At a time when the country is more politically charged, and divided, than ever it seems only right to examine the issues that are affecting young people as the country undergoes radical change. Pregnant Fish Theatre have spent the last year meeting with 25 – 34 year olds, and these workshops have shaped Like Lions, written and directed by Tom Drayton, a one act play that manages to capture the hopes and fears of a generation.
Some of the words spoken by the millennials involved in the development process are read out from pieces of paper pulled from jars, it serves as a reminder of the process that has led us to the finished piece. But the main crux of the show follows a set of twins Sam (Faye Carmichael) and Jacob (James Glyn) as they both experience their political awakening in very different ways.
It begins in fairly orderly fashion, with the pair heading off to university, but here their lives take different paths, though the sibling bond does remain a constant throughout. The story then begins to jump around a little, always teasing as to what’s to follow. From the Occupy protests in 2012 to Jeremy Corbyn’s most recent appearance on the Glastonbury stage, we grab just snippets of the factors that contribute to both of the characters beliefs and ideologies.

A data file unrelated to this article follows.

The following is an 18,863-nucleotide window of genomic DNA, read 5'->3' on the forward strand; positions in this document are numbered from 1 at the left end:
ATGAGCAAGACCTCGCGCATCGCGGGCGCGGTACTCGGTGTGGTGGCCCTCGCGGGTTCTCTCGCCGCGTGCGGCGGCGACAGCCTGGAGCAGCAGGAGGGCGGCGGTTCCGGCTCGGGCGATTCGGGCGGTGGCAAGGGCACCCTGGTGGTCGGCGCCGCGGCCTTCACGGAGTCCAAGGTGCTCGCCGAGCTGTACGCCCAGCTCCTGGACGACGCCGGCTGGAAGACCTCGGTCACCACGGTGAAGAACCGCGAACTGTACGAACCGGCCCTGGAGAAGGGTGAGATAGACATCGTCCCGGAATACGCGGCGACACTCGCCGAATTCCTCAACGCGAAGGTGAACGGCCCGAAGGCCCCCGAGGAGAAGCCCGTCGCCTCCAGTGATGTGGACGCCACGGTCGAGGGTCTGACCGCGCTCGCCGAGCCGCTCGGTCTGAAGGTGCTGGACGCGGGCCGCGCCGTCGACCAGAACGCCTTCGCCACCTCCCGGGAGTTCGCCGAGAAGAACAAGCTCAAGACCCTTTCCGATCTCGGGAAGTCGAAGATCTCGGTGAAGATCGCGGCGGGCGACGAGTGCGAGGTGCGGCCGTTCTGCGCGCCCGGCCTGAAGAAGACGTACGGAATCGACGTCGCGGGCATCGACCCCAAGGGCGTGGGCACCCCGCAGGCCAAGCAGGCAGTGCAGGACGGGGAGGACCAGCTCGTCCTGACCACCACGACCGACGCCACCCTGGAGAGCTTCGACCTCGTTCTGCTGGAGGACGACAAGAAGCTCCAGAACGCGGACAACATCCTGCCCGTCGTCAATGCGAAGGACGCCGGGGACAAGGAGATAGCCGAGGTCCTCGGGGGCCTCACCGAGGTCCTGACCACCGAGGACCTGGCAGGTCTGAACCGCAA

These fragmented parts of the story leave much unsaid or unresolved, we never really understand what happened in Sam’s relationship with the girl she met at University, and while Jacob’s best friend seems to play a pivotal role in Jacob’s life, he is left largely absent from the plot. What we do get though, is a cleverly woven narrative filled with descriptive language, meaning that when the character’s do ‘rise like lions’ there’s an understanding of why everything has happened the way it has.
Both Faye Carmichael and James Glyn play well to the audience, the scenes are intercut with little asides which give us some context, or a tantalising line about what’s to follow. It all feels very relaxed, as if they are inviting us in to share their side of the story over a beer, and all set to a dreamy soundtrack by The Dagen-Smiths.
More than anything Like Lions gives a real insight to the political thinking of millennials in today’s society, without being overtly political – the word ‘Brexit’ was never used once, and that felt quite refreshing, like seeing the world through a new pair of eyes. Like Lions is an intriguing and absorbing play that does justice to the young people who have contributed to its development.